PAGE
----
Not wishing to detract at all from the discussion of women’s issues, I don’t think I could agree that the Holy Spirit is somehow feminine. I know how that misapprehension comes about but it is still a misapprehension.
There is no gender at the level of the Holy Spirit. To call the Holy Spirit “the Feminine Aspect of the Godhead” is to perpetuate an error so fundamental that I’m not sure how knowledge based on it could yield useful knowledge of the nature of God or the Trinity.
It leads to rather humorous discussions of whether the Holy Spirit should go first in the Trinity or the Son, that are a projection of our own issues onto God, just as much as viewing God as an old man with a beard is.
Yet in saying that, I’m probably taking my life in my hands with all manner of scholars. Oh well. We have a measure of religious freedom today and I can console myself that we no longer burn heretics at the stake.
What I reproduce here are a few paragraphs from the original article and my own discussion of it below that. Please don’t misunderstand me: I know full well that my own view will be overtaken probably within a year or two of its being at all considered.
We stand on the verge of an explosion of spiritual knowledge and my view will yield before that wave of new knowledge, just as anyone else’s will. It will have, as Sri Ramakrishna was fond of saying, a “three days’ existence.”
The Holy Spirit:
The Feminine Aspect Of the Godhead
Abstract: There is currently much talk of “feminine issues,” particularly in social and political contexts. This growing awareness of gender-related matters was not something ignored by the early Church and the writers of ancient religious texts. As we see in this article by Dr. Hurtak, the notion of femininity played an extremely important and significant role in the thinking and belief system of the intertestamental authors. Far from being the overbearing patriarchal advocates as they are often portrayed, more recent findings reveal an innate sensitivity and appreciation for the feminine aspect of Divinity than has been previously suspected. For this reason, this particular article becomes a meaningful and insightful contribution to the current discussion of the role of the female in modern times. Once more we find a rich and profound history reshaping the future even as it unfolds before our eyes.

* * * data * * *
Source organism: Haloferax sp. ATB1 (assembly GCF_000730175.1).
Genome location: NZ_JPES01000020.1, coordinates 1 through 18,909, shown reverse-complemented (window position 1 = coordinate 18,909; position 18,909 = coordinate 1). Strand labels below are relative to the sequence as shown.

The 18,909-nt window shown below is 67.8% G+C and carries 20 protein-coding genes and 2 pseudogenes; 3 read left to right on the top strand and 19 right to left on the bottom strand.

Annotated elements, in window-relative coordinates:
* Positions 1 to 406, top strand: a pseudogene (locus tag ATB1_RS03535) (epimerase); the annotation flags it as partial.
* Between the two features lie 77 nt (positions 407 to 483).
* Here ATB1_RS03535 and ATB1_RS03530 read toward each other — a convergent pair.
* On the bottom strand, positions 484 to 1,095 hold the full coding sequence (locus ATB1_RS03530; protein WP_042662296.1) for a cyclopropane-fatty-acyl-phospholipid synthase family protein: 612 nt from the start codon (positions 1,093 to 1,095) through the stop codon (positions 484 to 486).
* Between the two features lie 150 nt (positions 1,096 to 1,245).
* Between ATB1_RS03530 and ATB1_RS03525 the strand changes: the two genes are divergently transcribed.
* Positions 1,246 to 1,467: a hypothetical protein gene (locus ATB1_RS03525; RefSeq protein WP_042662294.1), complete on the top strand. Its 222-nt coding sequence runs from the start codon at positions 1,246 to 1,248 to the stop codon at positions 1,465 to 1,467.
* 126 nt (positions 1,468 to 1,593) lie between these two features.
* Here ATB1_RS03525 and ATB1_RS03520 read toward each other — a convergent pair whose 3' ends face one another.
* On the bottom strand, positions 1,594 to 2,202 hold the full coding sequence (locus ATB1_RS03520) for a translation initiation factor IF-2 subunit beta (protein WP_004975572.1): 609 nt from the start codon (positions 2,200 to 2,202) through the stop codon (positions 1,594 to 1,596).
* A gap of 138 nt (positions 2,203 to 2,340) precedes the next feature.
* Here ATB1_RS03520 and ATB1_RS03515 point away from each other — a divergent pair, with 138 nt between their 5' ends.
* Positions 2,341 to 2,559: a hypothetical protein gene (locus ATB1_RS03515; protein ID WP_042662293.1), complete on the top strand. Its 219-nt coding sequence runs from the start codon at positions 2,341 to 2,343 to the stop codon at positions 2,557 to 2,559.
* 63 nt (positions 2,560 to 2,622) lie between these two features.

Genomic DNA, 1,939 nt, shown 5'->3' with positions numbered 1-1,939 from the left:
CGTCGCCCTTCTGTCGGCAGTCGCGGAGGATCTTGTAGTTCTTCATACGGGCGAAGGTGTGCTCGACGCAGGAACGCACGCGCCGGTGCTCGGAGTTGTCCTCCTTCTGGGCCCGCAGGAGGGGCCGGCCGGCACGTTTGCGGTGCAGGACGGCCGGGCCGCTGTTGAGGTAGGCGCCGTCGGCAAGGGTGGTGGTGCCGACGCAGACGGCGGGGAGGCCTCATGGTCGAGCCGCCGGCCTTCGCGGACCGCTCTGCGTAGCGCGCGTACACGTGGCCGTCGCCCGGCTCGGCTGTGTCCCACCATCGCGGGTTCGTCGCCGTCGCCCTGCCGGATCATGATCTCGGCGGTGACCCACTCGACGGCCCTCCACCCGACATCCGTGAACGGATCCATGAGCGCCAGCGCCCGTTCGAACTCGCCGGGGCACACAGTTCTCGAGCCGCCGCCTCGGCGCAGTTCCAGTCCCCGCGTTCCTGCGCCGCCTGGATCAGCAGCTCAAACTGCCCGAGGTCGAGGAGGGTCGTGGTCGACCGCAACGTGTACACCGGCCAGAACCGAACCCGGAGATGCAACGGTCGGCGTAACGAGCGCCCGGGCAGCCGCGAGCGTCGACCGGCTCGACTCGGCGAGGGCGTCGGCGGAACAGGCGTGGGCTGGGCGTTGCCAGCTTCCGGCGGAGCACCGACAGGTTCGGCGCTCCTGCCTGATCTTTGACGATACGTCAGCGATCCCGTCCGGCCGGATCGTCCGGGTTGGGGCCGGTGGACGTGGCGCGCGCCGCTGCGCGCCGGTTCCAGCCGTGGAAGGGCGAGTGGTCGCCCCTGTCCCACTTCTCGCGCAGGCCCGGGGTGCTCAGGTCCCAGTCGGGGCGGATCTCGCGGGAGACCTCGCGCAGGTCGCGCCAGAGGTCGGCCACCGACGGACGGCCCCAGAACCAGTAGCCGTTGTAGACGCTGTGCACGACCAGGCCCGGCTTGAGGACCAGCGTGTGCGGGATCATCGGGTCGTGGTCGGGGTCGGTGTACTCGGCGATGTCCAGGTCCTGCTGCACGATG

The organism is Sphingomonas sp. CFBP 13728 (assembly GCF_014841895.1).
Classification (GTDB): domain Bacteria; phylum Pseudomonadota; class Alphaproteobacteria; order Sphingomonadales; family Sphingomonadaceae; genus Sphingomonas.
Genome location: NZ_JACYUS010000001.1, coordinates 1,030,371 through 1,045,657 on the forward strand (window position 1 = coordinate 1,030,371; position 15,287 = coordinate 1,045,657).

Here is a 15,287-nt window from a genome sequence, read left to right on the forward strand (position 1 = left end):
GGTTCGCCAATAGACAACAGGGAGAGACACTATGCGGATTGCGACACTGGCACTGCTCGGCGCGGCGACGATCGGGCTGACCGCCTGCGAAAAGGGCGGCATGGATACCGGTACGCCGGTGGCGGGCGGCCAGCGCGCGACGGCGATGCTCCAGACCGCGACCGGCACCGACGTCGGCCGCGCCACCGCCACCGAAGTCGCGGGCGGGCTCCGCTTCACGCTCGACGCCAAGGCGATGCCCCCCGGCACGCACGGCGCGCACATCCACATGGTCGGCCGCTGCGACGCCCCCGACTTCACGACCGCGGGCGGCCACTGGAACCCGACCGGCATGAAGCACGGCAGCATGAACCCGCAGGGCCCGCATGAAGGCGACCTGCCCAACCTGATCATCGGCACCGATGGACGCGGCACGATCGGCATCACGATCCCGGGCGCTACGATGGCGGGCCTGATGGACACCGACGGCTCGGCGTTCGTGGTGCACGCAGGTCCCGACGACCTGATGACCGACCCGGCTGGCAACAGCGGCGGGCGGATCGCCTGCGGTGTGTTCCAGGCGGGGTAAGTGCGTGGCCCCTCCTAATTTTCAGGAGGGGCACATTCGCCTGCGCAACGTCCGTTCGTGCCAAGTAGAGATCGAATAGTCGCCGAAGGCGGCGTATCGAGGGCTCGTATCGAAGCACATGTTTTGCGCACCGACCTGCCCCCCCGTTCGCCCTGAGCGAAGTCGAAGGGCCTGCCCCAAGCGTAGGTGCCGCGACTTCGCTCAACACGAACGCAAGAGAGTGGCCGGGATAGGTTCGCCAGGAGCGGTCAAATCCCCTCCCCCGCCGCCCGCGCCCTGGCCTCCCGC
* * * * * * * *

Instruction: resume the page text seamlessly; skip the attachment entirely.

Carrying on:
A new response to the “image” of the Holy Spirit is taking shape quietly in scholarly circles throughout the world, as the result of new findings in the Dead Sea Scriptures, the Coptic Nag Hammadi and intertestamental texts of Jewish mystics found side-by-side the writings of the early Christian church. Scholars are recognizing the Holy Spirit as the “female vehicle” for the outpouring of higher teaching and spiritual rebirth. The Holy Spirit plays varied roles in Judeo-Christian traditions: acting in Creation, imparting wisdom, and inspiring Old Testament prophets. In the New Testament She is the presence of God in the world and a power in the birth and life of Jesus.
The Holy Spirit became well-established as part of a circumincession, a partner in the Trinity with the Father and Son after doctrinal controversies of the late 4th century AD solidified the position of the Western Church. Although all Christian Churches accept the union of three persons in one Godhead, the Eastern Church, particularly the communities of the Greek, Ethiopian, Armenian, and Russian, do not solidify a strong union of personalities, but see the figures uniquely differentiated, but still in union. Moreover, the Eastern Church places the Holy Spirit as the Second Person of the Trinity with Christ as the Third, whereas the Western Church places the Son before the Holy Spirit.